More than that, we used those pieces of the Bible to exclude the ones who didn’t fit and define the ones who did.

Over the course of ten years, I heard every single one of the following statements, either spoken to me or to someone else in the church.

God does not want you to let your children watch Spongebob.” – I can’t even.

Attachment parenting is not biblical.” – I guess that’s kinda true because God never even makes it a point to discuss different parenting styles directly in the Bible.

You are idolizing your child when you spend so much time focused on his needs. He needs more discipline. Then he won’t act that way.” – Please, please, please be careful when you try to insinuate that a mother’s God-given love for her child is in opposition to her love for Jesus. P.S. You have no idea what is going on with that child at home.

Spare the rod, spoil the child. It says it in the Bible. You need to spank him.” – This is used as some sort of mantra over and over again. I have heard it hundreds of times in Christian circles – likely referenced more than verses in the entire Bible. How sad is that?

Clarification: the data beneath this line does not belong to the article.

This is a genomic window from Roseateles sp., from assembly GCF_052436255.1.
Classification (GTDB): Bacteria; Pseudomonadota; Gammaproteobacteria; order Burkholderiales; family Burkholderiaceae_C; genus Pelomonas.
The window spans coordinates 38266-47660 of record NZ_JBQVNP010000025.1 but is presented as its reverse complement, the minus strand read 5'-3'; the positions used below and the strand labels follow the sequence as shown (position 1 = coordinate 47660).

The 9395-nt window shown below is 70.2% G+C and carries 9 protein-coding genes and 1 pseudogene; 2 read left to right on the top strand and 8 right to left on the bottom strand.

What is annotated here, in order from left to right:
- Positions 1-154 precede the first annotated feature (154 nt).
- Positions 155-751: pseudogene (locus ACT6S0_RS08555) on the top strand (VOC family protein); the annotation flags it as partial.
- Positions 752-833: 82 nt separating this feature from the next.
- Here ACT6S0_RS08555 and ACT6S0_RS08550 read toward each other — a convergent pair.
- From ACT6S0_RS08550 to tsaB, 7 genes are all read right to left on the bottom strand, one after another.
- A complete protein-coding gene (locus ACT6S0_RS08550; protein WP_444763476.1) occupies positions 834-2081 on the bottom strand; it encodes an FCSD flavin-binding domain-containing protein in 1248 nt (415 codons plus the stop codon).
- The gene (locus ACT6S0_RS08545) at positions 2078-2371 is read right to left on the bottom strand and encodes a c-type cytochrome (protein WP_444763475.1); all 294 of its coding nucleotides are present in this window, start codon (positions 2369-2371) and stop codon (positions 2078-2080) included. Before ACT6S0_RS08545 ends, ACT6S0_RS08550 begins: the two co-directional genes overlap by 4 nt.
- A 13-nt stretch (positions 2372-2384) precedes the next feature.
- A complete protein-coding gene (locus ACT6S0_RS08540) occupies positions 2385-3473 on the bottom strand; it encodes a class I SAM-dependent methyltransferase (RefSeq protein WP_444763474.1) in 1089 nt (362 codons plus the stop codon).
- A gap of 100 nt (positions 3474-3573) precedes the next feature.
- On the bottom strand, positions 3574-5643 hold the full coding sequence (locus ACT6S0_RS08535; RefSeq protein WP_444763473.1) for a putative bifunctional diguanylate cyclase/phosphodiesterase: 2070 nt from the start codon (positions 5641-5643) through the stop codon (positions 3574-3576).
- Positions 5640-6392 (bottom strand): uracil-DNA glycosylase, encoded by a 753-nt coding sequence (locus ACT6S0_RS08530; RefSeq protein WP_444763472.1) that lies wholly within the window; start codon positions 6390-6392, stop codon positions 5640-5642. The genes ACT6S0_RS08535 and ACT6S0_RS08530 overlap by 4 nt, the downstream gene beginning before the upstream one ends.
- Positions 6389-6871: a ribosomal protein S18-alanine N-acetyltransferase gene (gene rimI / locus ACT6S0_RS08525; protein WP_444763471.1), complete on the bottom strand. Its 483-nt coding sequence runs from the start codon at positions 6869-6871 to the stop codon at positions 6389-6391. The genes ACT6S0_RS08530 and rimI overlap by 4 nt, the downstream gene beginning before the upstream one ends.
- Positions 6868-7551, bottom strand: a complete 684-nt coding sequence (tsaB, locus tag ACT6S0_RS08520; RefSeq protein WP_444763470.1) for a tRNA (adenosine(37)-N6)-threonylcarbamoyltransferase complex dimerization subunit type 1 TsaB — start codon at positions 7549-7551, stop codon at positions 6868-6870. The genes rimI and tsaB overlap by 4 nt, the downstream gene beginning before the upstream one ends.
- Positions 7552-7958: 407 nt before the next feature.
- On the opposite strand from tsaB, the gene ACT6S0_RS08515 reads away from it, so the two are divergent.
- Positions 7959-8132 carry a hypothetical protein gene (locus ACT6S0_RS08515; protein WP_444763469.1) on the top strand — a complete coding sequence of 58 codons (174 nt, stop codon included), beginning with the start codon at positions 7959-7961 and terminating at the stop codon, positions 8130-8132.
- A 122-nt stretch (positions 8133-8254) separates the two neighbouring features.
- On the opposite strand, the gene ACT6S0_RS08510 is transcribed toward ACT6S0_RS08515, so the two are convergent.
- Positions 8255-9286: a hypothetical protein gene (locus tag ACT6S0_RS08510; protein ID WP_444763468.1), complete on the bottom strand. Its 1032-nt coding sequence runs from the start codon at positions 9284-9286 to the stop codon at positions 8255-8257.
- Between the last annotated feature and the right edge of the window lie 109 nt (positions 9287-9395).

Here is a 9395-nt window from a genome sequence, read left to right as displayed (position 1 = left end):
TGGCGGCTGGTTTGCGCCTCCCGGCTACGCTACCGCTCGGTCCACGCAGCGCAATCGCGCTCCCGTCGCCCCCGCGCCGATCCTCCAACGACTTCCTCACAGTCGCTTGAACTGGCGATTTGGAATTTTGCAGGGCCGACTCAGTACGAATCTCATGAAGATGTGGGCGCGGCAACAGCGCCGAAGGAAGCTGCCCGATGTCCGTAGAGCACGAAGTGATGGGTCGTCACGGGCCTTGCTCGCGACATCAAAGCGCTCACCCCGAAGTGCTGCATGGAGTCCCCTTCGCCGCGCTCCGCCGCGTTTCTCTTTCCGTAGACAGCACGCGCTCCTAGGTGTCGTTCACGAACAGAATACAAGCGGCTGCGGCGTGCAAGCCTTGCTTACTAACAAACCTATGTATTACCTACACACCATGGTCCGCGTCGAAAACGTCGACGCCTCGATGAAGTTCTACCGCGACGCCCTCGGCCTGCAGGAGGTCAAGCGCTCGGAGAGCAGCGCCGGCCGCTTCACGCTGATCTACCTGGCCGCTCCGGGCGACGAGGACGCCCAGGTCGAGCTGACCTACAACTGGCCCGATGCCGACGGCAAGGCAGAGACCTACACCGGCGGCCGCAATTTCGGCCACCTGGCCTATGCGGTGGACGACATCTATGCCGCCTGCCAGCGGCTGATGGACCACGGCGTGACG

Your child is a sinner. The Bible says you need to train the sin right out of him.” – We are all sinners. That’s why we need Jesus. I am not sure how we train the sin out of ourselves, much less our children.

I am exhausted just typing all of this.

Please hear my heart – I do not think anyone I am referencing said any of these things to be cruel. I honestly think they are just trying to figure this parenthood thing out like the rest of us.

But when we associate being Christ-like with all of our rules and requirements, we lose sight of all the good news that Jesus actually brings.


What Does Christian Parenting Really Look Like?

What if a new mom is checking out your church, or your mommy group, or your Bible study and she fed her kid McDonald’s on the way there? Do you really want to communicate to her that Jesus is all about condemning that food choice?

Or what if the new mom is checking out your church, or your mommy group, or your Bible study and has quite comfortably been co-sleeping with her toddler. Do you really want to focus more on sleep training than on welcoming her and showing her Christ’s love?

Moreover, do we want to give our kids this message? That God is about the rules of the all the things you can and cannot do.

What if being a parent has more to do with us and our relationship with God, than somehow applying a Christian formula to our children and having them turn out evangelical?

The more I get to know the Bible and Jesus, the more I feel like God is just bigger than all of this. My mind is so small compared to His omnipotence.